He added that the Church is concerned about the increasing number of children who are separated from their parents. “Everything that signifies violations of the rights of people and of families are shared concerns with the Holy See,” he said, noting that the Church’s role is to advocate through dialogue in order to find workable solutions.
Posted on 06/14/2018 17:27 PM (CNA Daily News - Vatican)
Vatican City, Jun 14, 2018 / 10:27 am (CNA/EWTN News).- After spending more than a decade in a private collection in Atlanta, a copy of a 1493 letter written by Christopher Columbus about his experience in America has been returned to its rightful place in the Vatican library.
Columbus penned the letter to Spanish King Ferdinand and Queen Isabella in 1493 after returning from his voyage to America, describing what he saw during his travels.
The “Columbus Letter,” unofficially titled “Letter about the Recently Discovered Islands,” was then translated and manually printed into Latin, and several copies were distributed throughout Europe. Around 80 authentic copies still exist today.
U.S. Ambassador to the Holy See, @CallyGingrich, returned this morning a recovered copy of a letter written by Christopher Columbus to its rightful home at the Vatican Library. @USinHolySee #ColumbusLetter pic.twitter.com/iQKAHND4Kg
— Vatican Library (@vaticanlibrary) June 14, 2018 One of the oldest copies of the 8-page letter, written in small, fine print, was given to the Vatican in 1921 as part of the “De Rossi Collection,” which consisted of rare books and manuscripts given to the Vatican at the request of bibliophile Giovanni Francesco Rossi upon his death in 1854.
At some point, though it is not known exactly when, the letter was stolen. It was not until 2011 that a rare book and manuscript expert became aware that the copy in the Vatican Library collection was a forgery after closely examining details in the stitching, chain lines and page size.
The expert then contacted the U.S. Department of Homeland Security and Homeland Security Investigations about the possible theft.
Vatican officials were informed, and the forged letter was examined by more experts, including specialists from Princeton University, who confirmed that the letter was a fake.
The original copy of the Vatican's letter was eventually traced back to David Parsons, an actuary from Atlanta, who had purchased it for $875,000 from a rare book dealer in New York City in 2004, unaware that it had been stolen from the Vatican.
In 2013 Parsons sent his letter to the expert who originally caught the forgery, and after closely examining it, the expert found it to be authentic.
It was confirmed in 2016 that the “Columbus Letter” Parsons owned had been sold to the New York book dealer he bought it from by notorious Italian book thief, Marino Massimo De Caro, who is currently serving a 7-year sentence in Italy for the theft of roughly 4,000 ancient books and manuscripts throughout Italy.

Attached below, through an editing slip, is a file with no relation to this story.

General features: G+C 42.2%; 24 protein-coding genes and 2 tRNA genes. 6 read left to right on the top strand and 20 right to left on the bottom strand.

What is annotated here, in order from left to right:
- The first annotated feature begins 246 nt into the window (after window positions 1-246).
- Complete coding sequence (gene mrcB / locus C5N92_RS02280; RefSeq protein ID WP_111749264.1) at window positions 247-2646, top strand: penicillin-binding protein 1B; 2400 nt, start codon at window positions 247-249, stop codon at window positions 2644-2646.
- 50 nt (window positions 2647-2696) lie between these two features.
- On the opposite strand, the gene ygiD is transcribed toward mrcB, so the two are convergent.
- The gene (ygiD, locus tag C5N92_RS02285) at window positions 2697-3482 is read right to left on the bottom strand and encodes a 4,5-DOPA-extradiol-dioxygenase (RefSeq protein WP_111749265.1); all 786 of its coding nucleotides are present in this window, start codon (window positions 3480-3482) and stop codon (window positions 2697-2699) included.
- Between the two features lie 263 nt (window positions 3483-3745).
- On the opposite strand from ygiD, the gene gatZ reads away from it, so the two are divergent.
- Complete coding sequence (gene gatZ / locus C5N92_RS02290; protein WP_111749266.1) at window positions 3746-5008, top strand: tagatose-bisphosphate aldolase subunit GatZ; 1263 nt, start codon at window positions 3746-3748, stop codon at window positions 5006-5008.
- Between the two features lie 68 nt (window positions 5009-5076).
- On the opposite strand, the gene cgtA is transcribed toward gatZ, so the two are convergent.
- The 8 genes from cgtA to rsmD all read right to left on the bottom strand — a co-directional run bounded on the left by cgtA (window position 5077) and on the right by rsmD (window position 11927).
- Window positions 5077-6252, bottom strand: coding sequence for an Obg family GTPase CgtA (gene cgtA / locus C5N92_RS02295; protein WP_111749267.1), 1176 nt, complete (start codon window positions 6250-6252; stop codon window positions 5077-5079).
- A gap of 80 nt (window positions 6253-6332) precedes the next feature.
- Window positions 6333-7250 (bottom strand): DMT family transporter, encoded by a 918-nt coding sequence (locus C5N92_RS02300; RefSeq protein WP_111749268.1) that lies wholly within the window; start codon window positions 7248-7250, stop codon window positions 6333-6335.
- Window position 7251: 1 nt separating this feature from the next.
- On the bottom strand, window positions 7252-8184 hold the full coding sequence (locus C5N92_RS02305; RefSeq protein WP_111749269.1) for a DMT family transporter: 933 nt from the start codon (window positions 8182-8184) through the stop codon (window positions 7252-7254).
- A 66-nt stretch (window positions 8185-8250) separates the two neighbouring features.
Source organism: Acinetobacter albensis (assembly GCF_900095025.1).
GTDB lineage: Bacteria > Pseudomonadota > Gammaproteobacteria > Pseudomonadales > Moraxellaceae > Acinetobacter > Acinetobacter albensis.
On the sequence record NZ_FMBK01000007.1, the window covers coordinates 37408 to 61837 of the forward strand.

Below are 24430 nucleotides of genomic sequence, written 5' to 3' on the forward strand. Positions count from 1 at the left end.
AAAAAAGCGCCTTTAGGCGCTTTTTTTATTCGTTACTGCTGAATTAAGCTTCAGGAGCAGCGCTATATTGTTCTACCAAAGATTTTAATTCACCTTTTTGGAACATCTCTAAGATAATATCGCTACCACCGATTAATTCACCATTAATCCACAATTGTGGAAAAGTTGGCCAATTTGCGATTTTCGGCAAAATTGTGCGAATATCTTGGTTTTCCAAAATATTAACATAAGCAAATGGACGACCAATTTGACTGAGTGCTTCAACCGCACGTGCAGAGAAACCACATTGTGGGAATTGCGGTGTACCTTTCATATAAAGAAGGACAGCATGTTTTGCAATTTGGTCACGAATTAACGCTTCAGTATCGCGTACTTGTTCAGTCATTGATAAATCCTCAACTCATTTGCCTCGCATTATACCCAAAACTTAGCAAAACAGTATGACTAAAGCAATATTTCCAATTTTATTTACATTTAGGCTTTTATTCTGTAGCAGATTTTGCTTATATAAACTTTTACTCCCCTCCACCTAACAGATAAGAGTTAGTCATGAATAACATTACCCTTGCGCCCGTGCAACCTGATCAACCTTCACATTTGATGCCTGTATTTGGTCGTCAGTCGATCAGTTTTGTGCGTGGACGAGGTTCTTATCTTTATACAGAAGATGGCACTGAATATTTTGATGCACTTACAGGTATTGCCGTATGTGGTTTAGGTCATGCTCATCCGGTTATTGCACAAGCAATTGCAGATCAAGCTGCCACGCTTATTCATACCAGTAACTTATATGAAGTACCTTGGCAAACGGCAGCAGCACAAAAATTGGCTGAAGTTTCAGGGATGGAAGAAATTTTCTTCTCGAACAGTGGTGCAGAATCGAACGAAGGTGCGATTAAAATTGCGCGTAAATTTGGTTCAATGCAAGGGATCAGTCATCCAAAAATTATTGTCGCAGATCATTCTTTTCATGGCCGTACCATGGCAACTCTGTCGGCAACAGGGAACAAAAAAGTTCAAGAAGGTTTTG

After further comparative analysis was done on both the original letter and the forgery, it was confirmed in April 2017 that Parsons' letter had in fact been stolen from the Vatican Library, and that the theft had to have taken place sometime before 2004.
In August of that year, investigators contacted David Parsons' widow, Mary Parsons, and presented her with evidence of the theft and forgery. She agreed to part with the letter, renouncing all rights, title and interest, so that it could be returned to its original home in the Vatican Library.
The letter formally exchanged hands June 14, when U.S. Ambassador to the Holy See Callista Gingrich presented it to Vatican Archivist and Librarian, Archbishop Jean-Louis Bruguès, O.P. and the Library’s Prefect, Bishop Cesare Pasini, inside the Vatican Library.
During the hand-off, Gingrich called the letter “a priceless piece of cultural history,” and said she was honored to return the letter to “its rightful owner.”
She noted that U.S. Homeland Security Investigations (HSI) agents since 2007 have returned more than 11,000 artifacts and pieces of art from over 30 countries as part of an ongoing investigation into the illegal sale of stolen books and manuscripts.
To date, Gingrich said, HSI has repatriated both paintings and manuscripts to Austria, Italy, France, Germany and Poland, among others, and have recovered ancient artifacts from different regions, including Europe, South America, Asia and the Middle East.
In addition to the letter recovered from Parsons, HSI has recovered and returned two other Columbus Letters as part of their ongoing investigation into the sale of stolen books and manuscripts. The two additional Columbus Letters that were confiscated have been returned to the Riccardiana Library in Florence, and the Library of Catalonia in Barcelona.
As a gesture of gratitude to Mrs. Parsons for agreeing to part with her late husband's treasured “Columbus Letter,” the U.S. Embassy earlier this week hand-delivered a personal note from Mrs. Parsons to the pope.
In remarks during the repatriation ceremony, Archbishop Bruguès voiced gratitude to all involved in recovering the letter, which he said is “a priceless artifact of cultural history which today has found its way back to its home.”
He said the library was “surprised” to find out their copy was a fake, and noted that while it is still unknown when the original letter was taken, the technique used in the forgery, called “stereotyping,” was a common during the late 19th and early 20th centuries and reproduces not only the visual characteristics of the original, but also the tactile characteristics.
“We are extremely grateful to be able to reinsert this volume in its rightful place in De Rossi's collection,” he said, adding that the letter “will remain at the disposal of researchers who come from around the world to study the collections of the Vatican Library.”
Ambassador @CallyGingrich was truly honored to repatriate the #ColumbusLetter to the @vaticanlibrary, a priceless piece of cultural history.
Read more about the Columbus Letter in Ambassador Gingrich's remarks here: https://t.co/ktHm9lnXBS pic.twitter.com/BuzPrfXVri
— U.S. in Holy See (@USinHolySee) June 14, 2018